It’s important to highlight that ovarian reserve is a spectrum, with menopause at the tail end. You may have below average reserve, or lower reserve and still have a normal FSH level. But as the ovarian reserve continues to decrease, a rise in FSH will be detected, which should empower you to get more information about your ovarian reserve from a clinic.

On the team, we’re not all actively trying to conceive at the moment, but it was good to know what constitutes a normal FSH level, heading into testing with Bird&Be.

What should we know about ovarian reserve testing at home?

Until recently, initial testing for ovarian reserve has meant a trip to the clinic for a pelvic ultrasound and blood test, which usually requires a referral and a bit of waiting around, as well as the associated costs. Now, advancements in home testing like Bird&Be’s Ovarian Reserve Screening Test let us reliably check our FSH level ourselves, at home. This is one important marker to screen for any significant decrease in your ovarian reserve.

So how does ovarian reserve testing at home actually work? Well, Bird&Be’s screening test uses a pee strip designed to detect elevated FSH levels in your urine, which can, as we’ve unpacked above, indicate a lower ovarian reserve.

The instructions that come with Bird&Be’s screening test are really clear and simple. For best results, they recommend testing on days 3, 4, and 5 of your menstrual cycle, with day 1 being the first full day of bleeding.

And when it comes to accuracy, the Bird&Be test scores pretty impressively — it’s over 99% accurate compared to FSH blood tests. Because your hormones can vary from cycle to cycle, they include 6 pee strips in a pack so that you can test over two cycles, which is another big tick for accuracy.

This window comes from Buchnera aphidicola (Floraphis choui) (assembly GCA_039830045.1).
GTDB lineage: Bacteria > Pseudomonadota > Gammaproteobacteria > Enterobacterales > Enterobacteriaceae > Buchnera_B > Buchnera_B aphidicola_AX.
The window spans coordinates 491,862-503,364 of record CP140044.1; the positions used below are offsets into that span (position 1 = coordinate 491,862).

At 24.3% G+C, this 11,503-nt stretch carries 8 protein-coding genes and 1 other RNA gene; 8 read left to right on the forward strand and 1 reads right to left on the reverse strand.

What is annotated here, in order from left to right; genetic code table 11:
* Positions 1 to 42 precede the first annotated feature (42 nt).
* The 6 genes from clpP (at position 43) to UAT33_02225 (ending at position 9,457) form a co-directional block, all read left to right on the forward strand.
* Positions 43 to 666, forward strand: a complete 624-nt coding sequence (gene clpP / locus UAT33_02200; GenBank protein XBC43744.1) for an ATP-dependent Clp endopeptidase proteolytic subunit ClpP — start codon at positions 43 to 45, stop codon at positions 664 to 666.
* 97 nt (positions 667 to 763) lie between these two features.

So, knowing all of this, what’s our final wrap up?

Review: the Bird&Be Ovarian Reserve Test Kit  

1. The process was straightforward and convenient

First off – the process was really as easy and straightforward as the package suggests, which is a huge plus for everyone on our busy content team!

Senior Editor Jessie shared, “I’ve got two little ones already, so mornings are usually pretty manic in our house as we prep for the school run.

We’re tentatively thinking about baby number three right now, so for getting an idea of where my body is at, this test was a no-brainer for me.”  

what is FSH

The only sample needed is your morning urine in a clean, dry container (Bird&Be even separately sell a neat reusable collection cup for this which we love for those monitoring month to month) and then you need to dip the absorbent end of the strip in for 10 seconds. 

After that, it’s just a matter of popping the soaked strip on a dry, non-absorbant surface and setting a 10-minute timer whilst you wait for the result to develop. So no problems there.

2. You get speedy, easy-to-read results

Another team win is that we found the results were super straightforward to read and interpret. You just need to compare the T (test) line against the Color Reference Chart included in the pack.

Anyone who is on any sort of fertility journey will know that clarity and certainty are super important, and this test helps give you just that.

Your results will show one of the following:

  • Normal Results: Less than 10 mIU/mL suggests a normal FSH level.
  • Elevated Results: Between 10 mIU/mL and 25 mIU/mL suggests a risk of low ovarian reserve.
  • High Results: Over 25 mIU/mL indicates you may be transitioning into menopause (or have already reached menopause if levels are over 50 mIU/mL).
ovarian reserve testing at home

Not only that – you really do get insights in just 10 minutes. Content Manager Hollie said, “I went to make my usual morning coffee, and had the Bird&Be results in the time it took to return to my bathroom with said cup of coffee.”

3. There’s added support for next steps, if needed

If the majority of your screening test results do show elevated or high FSH levels, Bird&Be recommends that you see a doctor for diagnostic testing to get a more complete picture of your ovarian reserve. 

And you’re not just left to go it alone either. Something I personally thought was fantastic about Bird&Be is that they have a tool that actually helps connect you with fertility clinics and health practitioners in your area so that you can explore your results further.

All you need to do is answer a few questions about your test results and where you are on your fertility journey, and they’ll take care of the rest. 

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Keen to test too? If you’re based in the US or Canada, you can order yours today and get 15% OFF with code THERIBBONBOX15.